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"What are Sacramentals?"

By Ed O’Neill, Catholic Apologist


"What are Sacramentals?"  While they are similar in name, Sacraments and Sacramentals have a unique and distinct role in the life of the Catholic Church. The seven Sacraments are outward signs that give grace to those who receive them in a worthy manner.  Sacramentals are sacred signs instituted by the Church which bear a resemblance to the Sacraments. They prepare us to receive the fruit of the Sacraments and sanctify different circumstances of life. Sacramentals do not confer the grace of the Holy Spirit in the way that the Sacraments do, but by the Church's prayer, they prepare us to receive grace and dispose us to cooperate with it.

Among Sacramentals, Blessings (of persons, meals, objects, and places) come first. They include both praise of God for His works and gifts, and the Church's intercession that they may be able to use God's gifts according to the spirit of the Gospel.  For example, the blessing at meals is a chance to offer God a prayer of praise and thanksgiving. It makes holy the mere need for nutrition and is a reminder of the most blessed meal, the Eucharist. The religious sense of the Christian people has always found expression in various forms of piety, such as the veneration of relics, visits to sanctuaries, pilgrimages, processions, the Stations of the Cross, the Rosary, medals, etc.  

Sacramentals are often a stumbling block for non-Catholics who don’t understand their need. For instance, before his conversion to Catholicism, Dr. Scott Hahn was a staunch anti-Catholic Presbyterian minister. In his talks, Hahn often tells the story of how he discovered his grandmother’s rosary. His grandmother had just died and Hahn relates that he ripped the rosary beads to pieces pleading to God to set her free from the chains of Catholicism that had kept her bound.  Today, the internationally recognized Catholic author and speaker couldn’t be more of a supporter of the Blessed Virgin Mary and a promoter of the Rosary. 

Are there references to the use of Sacramentals in the Bible?  While you will not find people in the Bible fingering rosary beads, wearing scapulars, or donning Miraculous Medals, there are a number of passages of Scripture that support the use of Sacramentals:

· In the Old Testament, Naaman went to Elisha for a cure for his leprosy. Elisha told him, “Go and wash seven times in the Jordan, and your flesh will heal, and you will be clean” (2 Kings 5:10).

· When the man came in contact with the bones of Elisha, he came back to life and rose to his feet (2 Kings 13:20-21).

· Jesus healed the blind man using mud (John  9:6-12).

· The woman with hemorrhages was healed by touching Jesus’ garment (Luke 8:44).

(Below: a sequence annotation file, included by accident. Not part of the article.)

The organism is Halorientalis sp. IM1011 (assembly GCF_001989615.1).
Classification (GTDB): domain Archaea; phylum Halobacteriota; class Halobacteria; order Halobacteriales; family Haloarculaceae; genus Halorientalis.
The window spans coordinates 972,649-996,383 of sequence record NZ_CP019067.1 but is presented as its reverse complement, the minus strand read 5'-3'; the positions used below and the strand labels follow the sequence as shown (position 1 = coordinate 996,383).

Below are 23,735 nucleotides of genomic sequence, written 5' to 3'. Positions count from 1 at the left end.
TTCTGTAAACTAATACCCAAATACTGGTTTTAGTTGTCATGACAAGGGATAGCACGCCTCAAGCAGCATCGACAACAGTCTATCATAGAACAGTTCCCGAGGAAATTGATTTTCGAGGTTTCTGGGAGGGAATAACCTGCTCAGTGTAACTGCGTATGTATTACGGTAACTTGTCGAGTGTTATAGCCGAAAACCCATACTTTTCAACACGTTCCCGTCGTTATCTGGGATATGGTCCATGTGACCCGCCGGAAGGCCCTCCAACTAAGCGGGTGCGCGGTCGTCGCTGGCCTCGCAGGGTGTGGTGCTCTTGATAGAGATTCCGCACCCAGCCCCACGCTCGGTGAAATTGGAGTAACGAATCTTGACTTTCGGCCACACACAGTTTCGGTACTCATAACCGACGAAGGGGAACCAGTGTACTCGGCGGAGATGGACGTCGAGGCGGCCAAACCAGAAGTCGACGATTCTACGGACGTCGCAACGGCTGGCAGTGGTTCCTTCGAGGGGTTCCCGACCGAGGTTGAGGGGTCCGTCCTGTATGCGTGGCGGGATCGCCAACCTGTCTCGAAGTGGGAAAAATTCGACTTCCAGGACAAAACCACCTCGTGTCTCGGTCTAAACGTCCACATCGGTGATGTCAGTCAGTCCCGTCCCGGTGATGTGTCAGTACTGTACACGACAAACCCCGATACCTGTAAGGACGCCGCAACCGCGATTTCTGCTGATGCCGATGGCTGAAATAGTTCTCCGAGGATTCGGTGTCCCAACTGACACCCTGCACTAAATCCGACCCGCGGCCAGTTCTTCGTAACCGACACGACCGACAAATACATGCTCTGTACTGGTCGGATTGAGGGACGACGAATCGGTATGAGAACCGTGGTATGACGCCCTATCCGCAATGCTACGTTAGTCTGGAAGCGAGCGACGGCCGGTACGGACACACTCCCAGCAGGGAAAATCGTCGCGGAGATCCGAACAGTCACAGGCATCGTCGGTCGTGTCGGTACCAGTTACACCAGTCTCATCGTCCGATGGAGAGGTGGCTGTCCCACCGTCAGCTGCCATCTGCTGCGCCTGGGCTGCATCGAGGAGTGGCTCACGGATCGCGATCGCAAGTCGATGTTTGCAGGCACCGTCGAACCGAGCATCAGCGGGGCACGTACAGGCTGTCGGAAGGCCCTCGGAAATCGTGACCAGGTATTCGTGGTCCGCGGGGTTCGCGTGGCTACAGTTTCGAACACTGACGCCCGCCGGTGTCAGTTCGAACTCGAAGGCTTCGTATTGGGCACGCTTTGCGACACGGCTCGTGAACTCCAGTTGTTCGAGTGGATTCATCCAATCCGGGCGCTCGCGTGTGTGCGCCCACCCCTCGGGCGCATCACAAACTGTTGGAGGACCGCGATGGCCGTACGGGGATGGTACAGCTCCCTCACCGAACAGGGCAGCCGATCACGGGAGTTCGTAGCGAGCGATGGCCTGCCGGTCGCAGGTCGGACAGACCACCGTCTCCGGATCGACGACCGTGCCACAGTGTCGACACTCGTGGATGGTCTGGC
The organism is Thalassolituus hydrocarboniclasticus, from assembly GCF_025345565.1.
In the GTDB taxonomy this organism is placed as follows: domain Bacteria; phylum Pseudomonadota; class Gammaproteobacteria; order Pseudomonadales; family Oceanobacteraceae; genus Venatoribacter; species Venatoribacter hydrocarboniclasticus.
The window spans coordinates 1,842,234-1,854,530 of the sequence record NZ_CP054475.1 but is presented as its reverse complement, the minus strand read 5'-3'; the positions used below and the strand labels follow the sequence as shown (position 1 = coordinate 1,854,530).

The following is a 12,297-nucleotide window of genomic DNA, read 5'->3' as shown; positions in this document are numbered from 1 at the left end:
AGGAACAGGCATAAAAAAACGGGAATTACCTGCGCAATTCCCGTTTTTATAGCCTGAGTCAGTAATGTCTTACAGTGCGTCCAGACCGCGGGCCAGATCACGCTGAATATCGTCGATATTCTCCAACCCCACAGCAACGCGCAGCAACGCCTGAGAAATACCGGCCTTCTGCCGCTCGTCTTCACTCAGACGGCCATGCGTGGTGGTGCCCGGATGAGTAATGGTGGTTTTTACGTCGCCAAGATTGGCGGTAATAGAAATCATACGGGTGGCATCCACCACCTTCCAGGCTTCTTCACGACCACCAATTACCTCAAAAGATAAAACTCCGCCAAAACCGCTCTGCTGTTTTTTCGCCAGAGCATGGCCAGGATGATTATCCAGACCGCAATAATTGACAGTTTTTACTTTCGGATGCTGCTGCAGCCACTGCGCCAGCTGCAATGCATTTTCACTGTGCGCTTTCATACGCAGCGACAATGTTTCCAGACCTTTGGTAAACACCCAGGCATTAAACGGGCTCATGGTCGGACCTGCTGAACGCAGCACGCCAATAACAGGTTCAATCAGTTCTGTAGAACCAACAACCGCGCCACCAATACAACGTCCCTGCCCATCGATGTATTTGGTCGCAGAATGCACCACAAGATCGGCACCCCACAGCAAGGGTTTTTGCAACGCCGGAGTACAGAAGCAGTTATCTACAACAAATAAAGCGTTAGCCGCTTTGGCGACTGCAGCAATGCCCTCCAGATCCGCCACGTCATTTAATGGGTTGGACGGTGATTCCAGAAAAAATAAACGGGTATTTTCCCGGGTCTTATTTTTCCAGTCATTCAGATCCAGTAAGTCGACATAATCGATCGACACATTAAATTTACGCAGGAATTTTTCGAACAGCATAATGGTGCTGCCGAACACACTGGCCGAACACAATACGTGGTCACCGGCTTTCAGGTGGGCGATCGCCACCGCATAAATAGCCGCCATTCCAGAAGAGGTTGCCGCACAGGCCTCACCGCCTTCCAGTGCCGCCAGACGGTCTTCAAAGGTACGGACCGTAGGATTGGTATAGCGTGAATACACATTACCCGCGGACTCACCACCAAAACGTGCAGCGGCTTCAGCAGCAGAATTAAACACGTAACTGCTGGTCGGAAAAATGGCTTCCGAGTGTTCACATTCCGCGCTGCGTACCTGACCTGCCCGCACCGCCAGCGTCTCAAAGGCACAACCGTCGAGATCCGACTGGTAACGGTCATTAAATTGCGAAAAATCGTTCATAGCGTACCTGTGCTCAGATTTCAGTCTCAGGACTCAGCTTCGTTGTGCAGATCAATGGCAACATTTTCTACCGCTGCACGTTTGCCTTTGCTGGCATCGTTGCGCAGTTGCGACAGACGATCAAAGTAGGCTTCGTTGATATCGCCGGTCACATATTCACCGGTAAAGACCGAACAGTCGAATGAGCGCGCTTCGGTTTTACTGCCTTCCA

· In Acts 19:11-12, it is recounted that when face cloths or aprons that had touched the skin    of Paul and were applied to the sick, diseases were healed and evil spirits released. 

There are also a number of Sacramentals that are directly referenced in the Bible:

  • Holy Water — Numbers 5:17 states, “In an earthen vessel [the priest] shall take holy water, as well as some dust from the floor of the tabernacle and put it in the water.”
  • Sign of the Cross — St. Paul states emphatically, “May I never boast except in the Cross of our Lord Jesus Christ, through which the world has been crucified for me, and I to the world” (Galatians 6:14).  In the Old Testament: “The Lord said, ‘Pass through the city, through the midst of Jerusalem, and mark an X on the foreheads of those who grieve and lament over all the abominations practiced within it. Old and young, male and female, women and children—wipe them out! But do not touch anyone marked with the X” (Ezekial 9:4,6).
  • Blessed Salt: “When you have completed the purification, you must bring an unblemished young bull and an unblemished ram from the flock and present them before the Lord. The priests shall throw salt on them and sacrifice them as burnt offerings to the Lord” (Ezekial 43:23-24).
  • Rosary:  Finally, although the Rosary was not yet created during the time of the Bible, the main prayers used in the Rosary come from the Bible. Repetitive prayer is mentioned in the Bible, in Matthew 6:7 (“In praying, do not babble like the pagans, who think that they will be heard because of their many words.”).  However, that is the only verse in Scripture that condemns such practice. There are several biblical passages that state otherwise on this issue:

· Jesus prays three times that the cup would pass from Him (Matthew 26:39-44);

· In Psalm 136, God is praised numerous times;

· In Revelations 4:8, the four living creatures cry out day and night, “Holy, holy, holy is        the Lord God almighty.”

The proper use of Sacramentals implies reminds us of God’s love, mercy, and protection.  Thus, to pray with a rosary or cross oneself with holy water is to put on "the armor of faith." Sacramentals often provide a tangible, richer experience of the Faith. They are meant to draw the faithful to the Church’s liturgy and Sacraments, yet realizing that the liturgy is far greater than any of them.

Article No. 63 (Published in the Bulletin of February 26, 2017)